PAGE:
The weekend that Love, Simon came out, I cried a little bit because I worked that weekend, and the Sunday I had off, I was called in. However, the following weekend I went home to relax, and I immediately found someone to drag to the movie theater, so they could hear me cry all throughout the movie.
And boy did I cry. Tears were shed, snot dripped, it was fantastic.
I’ll start off by saying that the movie was excellent. I had read the book right before going to watch the movie, and I left the movie with little to no disappointments. The movie and the book are definitely different; when books turn into movies, there need to be changes to account for the difference in mediums. For example, while the book begins in the middle of the situation, starting right at the point when Martin blackmails Simon, the movie goes through an entire day of school to show us what Simon’s life is like before he gets blackmailed. While book Simon is a lot more careful around how his friends are involved with Martin’s blackmail, movie Simon is a lot sloppier and even lies more, tangling his friends further into the mess of things.
These changes didn’t feel dishonest, though. The movie flows just as well as the book does, and both versions have the same soul to it. Both versions feel warm and loving.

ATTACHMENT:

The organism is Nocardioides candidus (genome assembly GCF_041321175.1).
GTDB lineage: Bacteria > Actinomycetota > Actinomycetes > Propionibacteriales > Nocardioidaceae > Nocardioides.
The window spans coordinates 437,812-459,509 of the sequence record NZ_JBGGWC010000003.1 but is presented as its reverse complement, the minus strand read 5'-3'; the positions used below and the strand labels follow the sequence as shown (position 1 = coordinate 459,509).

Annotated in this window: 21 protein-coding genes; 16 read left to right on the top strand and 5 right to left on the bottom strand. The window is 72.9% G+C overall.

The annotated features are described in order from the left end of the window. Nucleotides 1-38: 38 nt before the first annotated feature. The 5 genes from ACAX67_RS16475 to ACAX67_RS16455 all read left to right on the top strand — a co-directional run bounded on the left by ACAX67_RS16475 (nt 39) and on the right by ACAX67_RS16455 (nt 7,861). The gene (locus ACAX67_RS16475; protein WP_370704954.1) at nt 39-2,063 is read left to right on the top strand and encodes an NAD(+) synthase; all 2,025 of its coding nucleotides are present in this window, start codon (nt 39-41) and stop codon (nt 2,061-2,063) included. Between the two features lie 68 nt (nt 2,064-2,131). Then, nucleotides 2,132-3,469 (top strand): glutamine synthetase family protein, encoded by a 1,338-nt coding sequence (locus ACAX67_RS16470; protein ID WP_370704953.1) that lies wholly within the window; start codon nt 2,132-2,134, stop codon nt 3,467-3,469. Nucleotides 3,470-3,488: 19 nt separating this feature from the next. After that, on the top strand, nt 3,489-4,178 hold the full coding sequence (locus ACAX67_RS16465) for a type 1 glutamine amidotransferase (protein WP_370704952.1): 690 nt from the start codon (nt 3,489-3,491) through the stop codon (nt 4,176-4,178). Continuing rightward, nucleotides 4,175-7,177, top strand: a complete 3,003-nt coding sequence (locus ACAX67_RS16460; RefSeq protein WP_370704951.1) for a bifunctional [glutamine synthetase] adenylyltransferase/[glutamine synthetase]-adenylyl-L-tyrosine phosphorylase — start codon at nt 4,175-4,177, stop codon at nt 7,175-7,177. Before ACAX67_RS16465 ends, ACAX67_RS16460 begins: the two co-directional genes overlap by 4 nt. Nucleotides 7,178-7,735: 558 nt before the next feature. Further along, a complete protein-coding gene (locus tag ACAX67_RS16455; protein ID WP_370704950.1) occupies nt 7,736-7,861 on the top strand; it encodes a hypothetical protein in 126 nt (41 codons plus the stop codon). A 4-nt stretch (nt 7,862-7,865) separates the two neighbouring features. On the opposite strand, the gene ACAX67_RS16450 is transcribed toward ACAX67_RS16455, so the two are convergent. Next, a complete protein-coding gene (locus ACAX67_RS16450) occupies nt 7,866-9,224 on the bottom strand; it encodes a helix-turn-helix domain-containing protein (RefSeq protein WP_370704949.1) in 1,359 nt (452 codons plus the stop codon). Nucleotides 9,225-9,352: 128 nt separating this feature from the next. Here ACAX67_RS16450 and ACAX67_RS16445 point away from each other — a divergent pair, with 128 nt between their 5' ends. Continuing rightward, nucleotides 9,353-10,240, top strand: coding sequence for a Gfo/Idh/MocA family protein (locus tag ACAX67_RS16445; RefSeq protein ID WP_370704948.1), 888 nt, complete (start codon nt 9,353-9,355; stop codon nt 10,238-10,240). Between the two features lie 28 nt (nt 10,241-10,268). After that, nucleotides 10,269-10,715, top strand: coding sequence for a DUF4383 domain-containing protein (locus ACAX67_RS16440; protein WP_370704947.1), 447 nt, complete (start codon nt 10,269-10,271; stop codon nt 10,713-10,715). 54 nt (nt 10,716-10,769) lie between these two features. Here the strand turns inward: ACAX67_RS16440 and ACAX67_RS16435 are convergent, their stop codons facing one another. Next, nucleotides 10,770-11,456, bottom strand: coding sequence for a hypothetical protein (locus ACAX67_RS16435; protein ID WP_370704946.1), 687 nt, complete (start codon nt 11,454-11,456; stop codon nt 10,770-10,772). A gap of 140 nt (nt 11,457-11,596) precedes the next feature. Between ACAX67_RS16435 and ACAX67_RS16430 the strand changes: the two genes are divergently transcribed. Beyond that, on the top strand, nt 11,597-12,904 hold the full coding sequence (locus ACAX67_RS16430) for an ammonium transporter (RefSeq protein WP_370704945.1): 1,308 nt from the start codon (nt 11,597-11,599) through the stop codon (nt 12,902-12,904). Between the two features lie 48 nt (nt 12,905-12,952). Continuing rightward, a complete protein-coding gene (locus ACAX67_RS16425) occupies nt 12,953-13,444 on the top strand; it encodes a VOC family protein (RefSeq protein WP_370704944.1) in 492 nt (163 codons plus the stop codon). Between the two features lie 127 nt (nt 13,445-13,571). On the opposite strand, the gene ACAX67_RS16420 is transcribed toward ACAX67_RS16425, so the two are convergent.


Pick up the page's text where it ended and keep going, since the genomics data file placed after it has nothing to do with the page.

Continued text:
One of my favorite scenes from both the movie and the book is the scene where Simon confronts Martin. After Martin outs Simon, Simon has to deal with the way others react, and not all of his peers reacted kindly or respectfully. A pair of boys publicly humiliate him, and this comes as a shock to Martin.
I didn’t know people still did things like that.
I think, in a way, a lot of us are like Martin. We do things without believing that they can actually go wrong. We lash out because we’re upset, and we don’t know how far our actions will spiral. For Martin, outing Simon was kind of a joke, and he didn’t realize how much he endangered Simon. For Martin, it was just a quick joke done out of anger. For Simon, it meant dealing with everyone’s reactions, some of which were not respectful in the least.
It was only when things went wrong that Martin really started to think about his actions. He realized that people could still be hurt for their sexuality. Maybe, for some of us, this movie was our reminder.
I’m really glad for this scene, because it reminds us that we still have a ways to go, and we still need to have compassion and consideration for those around us. In fact, I’m happy for the entire movie. I’m happy that I got the chance to cry so freely in a theater over a young, teenage boy being gay and happy and in love. I’m glad we got to see him be hugged and loved by his friends and family, even when he thinks his world is going to crap.
If you haven’t seen Love, Simon yet, please do. If you haven’t read Simon vs. The Homosapiens Agenda, please do. I promise you, you’ll have a great time.
PRR Writer, Matty Ortega
Make sure to check out ourreview of Simon vs. The Homosapiens Agenda now.